Vincent Lumacad competes at the 2023 Canada Winter Games. Ollie Williams/Team NT
The coach whipped out a hundred-dollar bill, grabbed a clipboard and marched up to the judges. This wasn’t how Matthew Bui’s Canada Games debut was going to go.
Bui, from Yellowknife, had just finished competing for the first time in karate at this level. The NWT is rarely seen at events like this but Bui and team-mate Vincent Lumacad have reached this year’s games on Prince Edward Island.
Monday was day one, a chance for some history after PEI organizers added karate to this year’s schedule. The day would feature kata, a form of karate where Canada Games competitors appear solo, demonstrating moves that are evaluated for technique, speed, athleticism – and even the spirit with which they are performed.
Kata normally passes off without much drama, other than screams from athletes trying to demonstrate that spirit.
Yet here were the judges saying Bui had called out a different form of kata routine to the one he actually performed. They disqualified him after an agonizing two-minute silence, in which the 17-year-old had to wait – not knowing what was happening – in front of the officials and crowd.
Coach Heather Fidyk said there was no way Bui could have made that mistake. She watched back video from nearby parents to hear how Bui had pronounced the phrase in question, filled out a protest form, handed over the $100 fee (refunded if you win) and waited.
Three minutes later, Bui was back in the arena, reinstated to an ovation.
“I’m still bummed,” Bui said afterward. He noticeably redoubled his efforts in a later, second performance, earning a higher score.
“It’s a very mentally challenging type of sport,” he said. “You have to block everybody out, focus on the game, and not get distracted very easily.”
Having fought the judges and won, Fidyk subsequently fought not to let Bui’s ordeal affect what was otherwise a banner day for Northwest Territories karate.
“Oh my gosh, I couldn’t have been more proud of these two athletes or more proud of the Territories, seeing them out there,” she said.
“Karate NT has not had a team at Karate Canada for a number of years – since I’ve been involved with Karate Canada. To see the Territories come to an event like this is absolutely incredible, and they were up there with the rest of them.”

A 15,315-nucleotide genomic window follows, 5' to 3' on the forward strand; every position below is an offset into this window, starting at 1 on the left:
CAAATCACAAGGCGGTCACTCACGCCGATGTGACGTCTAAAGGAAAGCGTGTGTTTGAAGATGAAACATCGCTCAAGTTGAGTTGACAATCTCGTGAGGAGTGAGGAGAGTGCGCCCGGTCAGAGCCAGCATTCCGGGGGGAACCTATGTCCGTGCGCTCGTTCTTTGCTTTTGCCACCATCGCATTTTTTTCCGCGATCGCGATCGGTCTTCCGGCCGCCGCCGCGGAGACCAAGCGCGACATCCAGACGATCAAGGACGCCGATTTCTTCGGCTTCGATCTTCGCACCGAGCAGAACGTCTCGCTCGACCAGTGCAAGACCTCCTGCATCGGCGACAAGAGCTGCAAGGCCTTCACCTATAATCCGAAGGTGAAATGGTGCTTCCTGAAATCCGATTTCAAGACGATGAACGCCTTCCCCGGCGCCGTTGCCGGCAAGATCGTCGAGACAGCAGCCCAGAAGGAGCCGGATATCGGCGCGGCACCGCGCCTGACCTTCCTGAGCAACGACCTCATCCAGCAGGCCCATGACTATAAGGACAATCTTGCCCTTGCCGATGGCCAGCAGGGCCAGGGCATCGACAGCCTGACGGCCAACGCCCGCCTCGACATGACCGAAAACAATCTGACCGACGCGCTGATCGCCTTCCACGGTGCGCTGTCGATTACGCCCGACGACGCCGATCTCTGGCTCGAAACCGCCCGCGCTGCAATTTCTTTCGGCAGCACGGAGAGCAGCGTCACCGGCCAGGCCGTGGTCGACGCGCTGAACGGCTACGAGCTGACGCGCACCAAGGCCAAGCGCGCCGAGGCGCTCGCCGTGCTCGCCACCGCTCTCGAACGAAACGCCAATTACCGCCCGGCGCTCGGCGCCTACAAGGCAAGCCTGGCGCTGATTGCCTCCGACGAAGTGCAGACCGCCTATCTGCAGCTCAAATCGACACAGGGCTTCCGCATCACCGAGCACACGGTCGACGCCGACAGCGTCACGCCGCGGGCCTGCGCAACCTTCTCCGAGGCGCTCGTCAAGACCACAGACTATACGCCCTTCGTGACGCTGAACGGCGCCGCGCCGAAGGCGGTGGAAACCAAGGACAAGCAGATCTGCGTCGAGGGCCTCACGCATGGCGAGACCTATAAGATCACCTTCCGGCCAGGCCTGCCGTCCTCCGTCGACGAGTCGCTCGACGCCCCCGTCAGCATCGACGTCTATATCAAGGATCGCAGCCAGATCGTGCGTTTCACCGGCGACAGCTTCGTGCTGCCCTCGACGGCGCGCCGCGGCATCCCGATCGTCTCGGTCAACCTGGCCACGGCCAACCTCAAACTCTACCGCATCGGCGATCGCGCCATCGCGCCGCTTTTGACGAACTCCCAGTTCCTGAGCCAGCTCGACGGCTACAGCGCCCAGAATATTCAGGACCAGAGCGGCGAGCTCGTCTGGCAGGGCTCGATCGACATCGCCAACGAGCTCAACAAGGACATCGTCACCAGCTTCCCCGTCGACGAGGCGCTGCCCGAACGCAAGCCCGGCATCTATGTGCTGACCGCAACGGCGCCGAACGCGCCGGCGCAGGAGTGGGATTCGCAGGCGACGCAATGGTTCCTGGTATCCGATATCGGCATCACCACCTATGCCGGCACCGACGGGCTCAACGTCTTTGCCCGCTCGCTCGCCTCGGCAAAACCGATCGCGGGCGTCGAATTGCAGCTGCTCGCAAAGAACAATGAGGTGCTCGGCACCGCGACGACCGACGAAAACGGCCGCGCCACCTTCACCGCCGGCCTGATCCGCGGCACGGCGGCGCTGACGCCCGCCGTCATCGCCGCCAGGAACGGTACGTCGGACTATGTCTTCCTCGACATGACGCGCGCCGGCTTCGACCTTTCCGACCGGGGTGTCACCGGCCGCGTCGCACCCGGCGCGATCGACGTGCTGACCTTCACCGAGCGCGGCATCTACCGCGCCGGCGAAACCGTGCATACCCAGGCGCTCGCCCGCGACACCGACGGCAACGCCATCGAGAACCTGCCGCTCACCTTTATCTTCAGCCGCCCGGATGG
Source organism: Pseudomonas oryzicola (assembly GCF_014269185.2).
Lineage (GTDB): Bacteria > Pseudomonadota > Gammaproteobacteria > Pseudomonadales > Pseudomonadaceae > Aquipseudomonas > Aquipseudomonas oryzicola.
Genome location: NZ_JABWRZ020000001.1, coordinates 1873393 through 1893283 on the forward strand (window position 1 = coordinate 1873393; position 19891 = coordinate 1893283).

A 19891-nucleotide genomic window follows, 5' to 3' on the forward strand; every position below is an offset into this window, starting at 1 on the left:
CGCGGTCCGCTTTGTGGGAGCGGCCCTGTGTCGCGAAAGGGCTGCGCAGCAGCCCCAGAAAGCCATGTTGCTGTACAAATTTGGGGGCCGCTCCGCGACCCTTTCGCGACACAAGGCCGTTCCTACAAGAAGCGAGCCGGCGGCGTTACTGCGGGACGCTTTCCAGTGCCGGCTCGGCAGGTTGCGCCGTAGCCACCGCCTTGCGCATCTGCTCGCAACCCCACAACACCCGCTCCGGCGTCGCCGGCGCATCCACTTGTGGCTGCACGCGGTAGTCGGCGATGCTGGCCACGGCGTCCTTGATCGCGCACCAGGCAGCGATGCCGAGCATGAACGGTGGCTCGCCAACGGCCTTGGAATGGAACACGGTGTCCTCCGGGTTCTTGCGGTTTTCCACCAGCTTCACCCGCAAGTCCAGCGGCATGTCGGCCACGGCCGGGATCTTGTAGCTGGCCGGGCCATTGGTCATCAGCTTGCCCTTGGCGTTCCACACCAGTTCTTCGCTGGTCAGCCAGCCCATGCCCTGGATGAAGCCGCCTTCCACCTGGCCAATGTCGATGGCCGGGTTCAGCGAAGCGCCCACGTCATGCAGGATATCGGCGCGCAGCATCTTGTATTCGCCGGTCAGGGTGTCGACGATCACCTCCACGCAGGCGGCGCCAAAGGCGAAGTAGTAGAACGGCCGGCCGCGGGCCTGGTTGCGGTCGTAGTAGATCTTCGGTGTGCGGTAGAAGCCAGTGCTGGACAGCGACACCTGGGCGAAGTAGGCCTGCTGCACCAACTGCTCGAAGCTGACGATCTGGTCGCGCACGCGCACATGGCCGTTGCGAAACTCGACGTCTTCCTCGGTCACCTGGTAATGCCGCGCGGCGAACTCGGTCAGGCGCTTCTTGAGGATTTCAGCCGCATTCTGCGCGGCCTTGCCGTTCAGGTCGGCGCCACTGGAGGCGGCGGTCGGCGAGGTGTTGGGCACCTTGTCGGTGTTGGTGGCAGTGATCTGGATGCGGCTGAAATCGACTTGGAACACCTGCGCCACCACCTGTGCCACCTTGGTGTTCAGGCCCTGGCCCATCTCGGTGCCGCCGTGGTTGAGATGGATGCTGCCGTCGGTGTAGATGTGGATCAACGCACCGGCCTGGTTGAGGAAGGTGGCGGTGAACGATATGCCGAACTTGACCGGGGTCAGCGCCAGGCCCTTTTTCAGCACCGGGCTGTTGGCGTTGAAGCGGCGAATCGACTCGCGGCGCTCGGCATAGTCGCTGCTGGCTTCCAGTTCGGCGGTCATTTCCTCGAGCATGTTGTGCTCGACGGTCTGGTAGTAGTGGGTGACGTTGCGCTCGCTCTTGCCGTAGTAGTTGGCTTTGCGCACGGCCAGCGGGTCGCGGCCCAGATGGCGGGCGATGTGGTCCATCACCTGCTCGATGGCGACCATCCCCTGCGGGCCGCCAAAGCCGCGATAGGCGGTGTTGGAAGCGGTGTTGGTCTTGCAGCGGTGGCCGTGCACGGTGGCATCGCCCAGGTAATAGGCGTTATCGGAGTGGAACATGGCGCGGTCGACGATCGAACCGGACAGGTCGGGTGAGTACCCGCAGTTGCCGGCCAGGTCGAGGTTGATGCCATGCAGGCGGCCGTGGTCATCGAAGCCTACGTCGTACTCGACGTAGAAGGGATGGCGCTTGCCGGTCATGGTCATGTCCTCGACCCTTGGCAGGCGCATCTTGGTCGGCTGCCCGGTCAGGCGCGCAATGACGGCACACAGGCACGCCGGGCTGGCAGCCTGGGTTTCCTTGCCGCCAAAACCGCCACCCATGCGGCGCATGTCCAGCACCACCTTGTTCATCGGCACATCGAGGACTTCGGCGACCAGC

Vincent Lumacad, also 17, approached a post-event interview with the same intensity that brought guttural roars to his kata.
“This is our first big national tournament, waking up, knowing that you have to put your best out there for a few minutes at a time, every single time, facing the best that Canada can offer,” Lumacad said, eyes wide at the accomplishment.
“You see the people, you see the athletes, you see your competitors. But once you’re on that stage, it’s go time. It’s just you, your opponent, and the stuff that you have to do.
“I think I did really, really well. First major tournament, I think I did exactly what I wanted to do. And that is amazing.”
Alberta’s president becomes NWT coach
To appear at the Canada Games, the NWT’s karate association had to jump through some hoops.
Coaches must have the right certification to appear, so Fidyk – who is the president of Karate Alberta and Canada’s para karate head coach – was drafted in. She said NWT Karate Association president Calvin Pittet had been instrumental in connecting the dots so that the territory could have the right coach.
“They asked me if I would be their coach and of course I was humbled to be able to do that. For me, this is super, super exciting,” she said.
Sensei Masaya Koyanagi, the Japan-born chief instructor at Yellowknife Karate Club, looked on inside a giant inflatable sports dome in the PEI town of Summerside as Bui and Lumacad competed.
Lumacad’s mom had texted him, Koyanagi said, the moment she discovered that karate had been added to the Canada Games schedule. That set in motion a train of events that led the small team to Prince Edward Island and the national stage.
“Finally, we made it here,” he said.
For Koyanagi, karate is more than a sport. It’s Karate-dō, karate and its outlook as a way of life.
“Once you start, you keep learning until you die,” he said. “And the boys are learning from the beginning.”
Koyanagi hopes they eventually learn to teach and become homegrown coaches for whichever athletes next get the opportunity to represent the NWT at this level.
“We hope that us two coming out here, kind-of setting forth our own two feet, will get a lot of people to come over,” said Lumacad.
“We want to grow as a community up in the North, and not only in Yellowknife, but all the communities too.”